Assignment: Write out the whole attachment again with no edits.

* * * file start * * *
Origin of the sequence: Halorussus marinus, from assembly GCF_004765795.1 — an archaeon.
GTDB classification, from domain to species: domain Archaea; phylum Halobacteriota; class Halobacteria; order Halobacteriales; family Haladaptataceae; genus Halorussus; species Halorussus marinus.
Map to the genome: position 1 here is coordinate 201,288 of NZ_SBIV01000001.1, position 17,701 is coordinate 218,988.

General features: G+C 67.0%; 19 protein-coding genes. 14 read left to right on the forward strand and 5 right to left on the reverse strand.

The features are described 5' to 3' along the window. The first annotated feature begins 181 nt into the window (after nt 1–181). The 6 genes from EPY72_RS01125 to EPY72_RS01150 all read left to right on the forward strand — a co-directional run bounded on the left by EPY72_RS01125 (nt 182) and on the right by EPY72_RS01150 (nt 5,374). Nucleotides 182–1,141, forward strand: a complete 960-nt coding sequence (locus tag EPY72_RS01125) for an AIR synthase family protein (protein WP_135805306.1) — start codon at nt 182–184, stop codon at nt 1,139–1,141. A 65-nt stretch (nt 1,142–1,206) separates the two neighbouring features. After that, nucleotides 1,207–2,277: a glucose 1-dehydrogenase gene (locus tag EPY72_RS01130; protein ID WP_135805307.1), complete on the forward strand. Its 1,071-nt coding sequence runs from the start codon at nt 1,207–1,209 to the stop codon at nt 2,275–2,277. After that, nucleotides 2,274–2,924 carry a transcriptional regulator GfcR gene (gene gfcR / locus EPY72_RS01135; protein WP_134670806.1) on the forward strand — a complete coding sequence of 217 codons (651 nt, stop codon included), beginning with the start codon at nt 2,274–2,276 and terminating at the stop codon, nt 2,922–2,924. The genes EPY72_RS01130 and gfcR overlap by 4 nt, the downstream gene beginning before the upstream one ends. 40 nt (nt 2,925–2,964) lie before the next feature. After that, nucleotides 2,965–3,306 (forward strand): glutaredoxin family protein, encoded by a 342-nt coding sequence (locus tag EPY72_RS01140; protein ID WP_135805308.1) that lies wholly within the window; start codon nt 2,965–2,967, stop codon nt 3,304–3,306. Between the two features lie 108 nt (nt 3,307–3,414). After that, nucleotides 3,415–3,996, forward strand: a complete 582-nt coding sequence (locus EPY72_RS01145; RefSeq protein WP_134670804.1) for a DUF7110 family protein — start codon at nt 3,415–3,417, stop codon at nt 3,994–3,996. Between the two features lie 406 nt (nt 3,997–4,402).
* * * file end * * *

Origin of the sequence: Halorussus marinus, from assembly GCF_004765795.1 — an archaeon.
GTDB classification, from domain to species: domain Archaea; phylum Halobacteriota; class Halobacteria; order Halobacteriales; family Haladaptataceae; genus Halorussus; species Halorussus marinus.
Map to the genome: position 1 here is coordinate 201,288 of NZ_SBIV01000001.1, position 17,701 is coordinate 218,988.

General features: G+C 67.0%; 19 protein-coding genes. 14 read left to right on the forward strand and 5 right to left on the reverse strand.

The features are described 5' to 3' along the window. The first annotated feature begins 181 nt into the window (after nt 1–181). The 6 genes from EPY72_RS01125 to EPY72_RS01150 all read left to right on the forward strand — a co-directional run bounded on the left by EPY72_RS01125 (nt 182) and on the right by EPY72_RS01150 (nt 5,374). Nucleotides 182–1,141, forward strand: a complete 960-nt coding sequence (locus tag EPY72_RS01125) for an AIR synthase family protein (protein WP_135805306.1) — start codon at nt 182–184, stop codon at nt 1,139–1,141. A 65-nt stretch (nt 1,142–1,206) separates the two neighbouring features. After that, nucleotides 1,207–2,277: a glucose 1-dehydrogenase gene (locus tag EPY72_RS01130; protein ID WP_135805307.1), complete on the forward strand. Its 1,071-nt coding sequence runs from the start codon at nt 1,207–1,209 to the stop codon at nt 2,275–2,277. After that, nucleotides 2,274–2,924 carry a transcriptional regulator GfcR gene (gene gfcR / locus EPY72_RS01135; protein WP_134670806.1) on the forward strand — a complete coding sequence of 217 codons (651 nt, stop codon included), beginning with the start codon at nt 2,274–2,276 and terminating at the stop codon, nt 2,922–2,924. The genes EPY72_RS01130 and gfcR overlap by 4 nt, the downstream gene beginning before the upstream one ends. 40 nt (nt 2,925–2,964) lie before the next feature. After that, nucleotides 2,965–3,306 (forward strand): glutaredoxin family protein, encoded by a 342-nt coding sequence (locus tag EPY72_RS01140; protein ID WP_135805308.1) that lies wholly within the window; start codon nt 2,965–2,967, stop codon nt 3,304–3,306. Between the two features lie 108 nt (nt 3,307–3,414). After that, nucleotides 3,415–3,996, forward strand: a complete 582-nt coding sequence (locus EPY72_RS01145; RefSeq protein WP_134670804.1) for a DUF7110 family protein — start codon at nt 3,415–3,417, stop codon at nt 3,994–3,996. Between the two features lie 406 nt (nt 3,997–4,402).